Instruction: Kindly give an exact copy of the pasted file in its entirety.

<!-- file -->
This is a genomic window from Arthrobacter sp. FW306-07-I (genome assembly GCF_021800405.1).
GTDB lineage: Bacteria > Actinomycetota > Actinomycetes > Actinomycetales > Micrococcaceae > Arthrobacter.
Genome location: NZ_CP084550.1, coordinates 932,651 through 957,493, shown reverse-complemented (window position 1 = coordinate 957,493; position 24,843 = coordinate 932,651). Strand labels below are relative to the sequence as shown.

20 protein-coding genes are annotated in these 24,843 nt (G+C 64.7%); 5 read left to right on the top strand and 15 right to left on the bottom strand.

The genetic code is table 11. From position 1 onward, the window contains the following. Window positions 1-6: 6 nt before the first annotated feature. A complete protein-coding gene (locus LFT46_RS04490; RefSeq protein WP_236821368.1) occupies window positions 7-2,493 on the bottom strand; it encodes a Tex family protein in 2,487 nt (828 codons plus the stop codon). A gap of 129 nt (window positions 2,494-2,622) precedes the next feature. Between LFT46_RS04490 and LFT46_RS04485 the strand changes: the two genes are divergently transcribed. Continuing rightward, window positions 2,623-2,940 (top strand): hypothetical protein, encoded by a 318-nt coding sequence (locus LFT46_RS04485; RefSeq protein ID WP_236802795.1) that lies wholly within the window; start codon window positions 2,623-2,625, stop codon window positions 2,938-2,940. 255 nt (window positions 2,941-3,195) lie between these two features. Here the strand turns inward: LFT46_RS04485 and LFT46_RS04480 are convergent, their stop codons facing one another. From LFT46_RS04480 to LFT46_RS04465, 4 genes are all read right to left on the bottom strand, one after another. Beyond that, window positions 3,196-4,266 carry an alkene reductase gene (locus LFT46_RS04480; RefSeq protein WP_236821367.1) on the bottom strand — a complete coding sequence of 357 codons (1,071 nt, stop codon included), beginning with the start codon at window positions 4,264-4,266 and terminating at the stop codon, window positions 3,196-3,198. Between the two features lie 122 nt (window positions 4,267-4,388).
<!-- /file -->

This is a genomic window from Arthrobacter sp. FW306-07-I (genome assembly GCF_021800405.1).
GTDB lineage: Bacteria > Actinomycetota > Actinomycetes > Actinomycetales > Micrococcaceae > Arthrobacter.
Genome location: NZ_CP084550.1, coordinates 932,651 through 957,493, shown reverse-complemented (window position 1 = coordinate 957,493; position 24,843 = coordinate 932,651). Strand labels below are relative to the sequence as shown.

20 protein-coding genes are annotated in these 24,843 nt (G+C 64.7%); 5 read left to right on the top strand and 15 right to left on the bottom strand.

The genetic code is table 11. From position 1 onward, the window contains the following. Window positions 1-6: 6 nt before the first annotated feature. A complete protein-coding gene (locus LFT46_RS04490; RefSeq protein WP_236821368.1) occupies window positions 7-2,493 on the bottom strand; it encodes a Tex family protein in 2,487 nt (828 codons plus the stop codon). A gap of 129 nt (window positions 2,494-2,622) precedes the next feature. Between LFT46_RS04490 and LFT46_RS04485 the strand changes: the two genes are divergently transcribed. Continuing rightward, window positions 2,623-2,940 (top strand): hypothetical protein, encoded by a 318-nt coding sequence (locus LFT46_RS04485; RefSeq protein ID WP_236802795.1) that lies wholly within the window; start codon window positions 2,623-2,625, stop codon window positions 2,938-2,940. 255 nt (window positions 2,941-3,195) lie between these two features. Here the strand turns inward: LFT46_RS04485 and LFT46_RS04480 are convergent, their stop codons facing one another. From LFT46_RS04480 to LFT46_RS04465, 4 genes are all read right to left on the bottom strand, one after another. Beyond that, window positions 3,196-4,266 carry an alkene reductase gene (locus LFT46_RS04480; RefSeq protein WP_236821367.1) on the bottom strand — a complete coding sequence of 357 codons (1,071 nt, stop codon included), beginning with the start codon at window positions 4,264-4,266 and terminating at the stop codon, window positions 3,196-3,198. Between the two features lie 122 nt (window positions 4,267-4,388).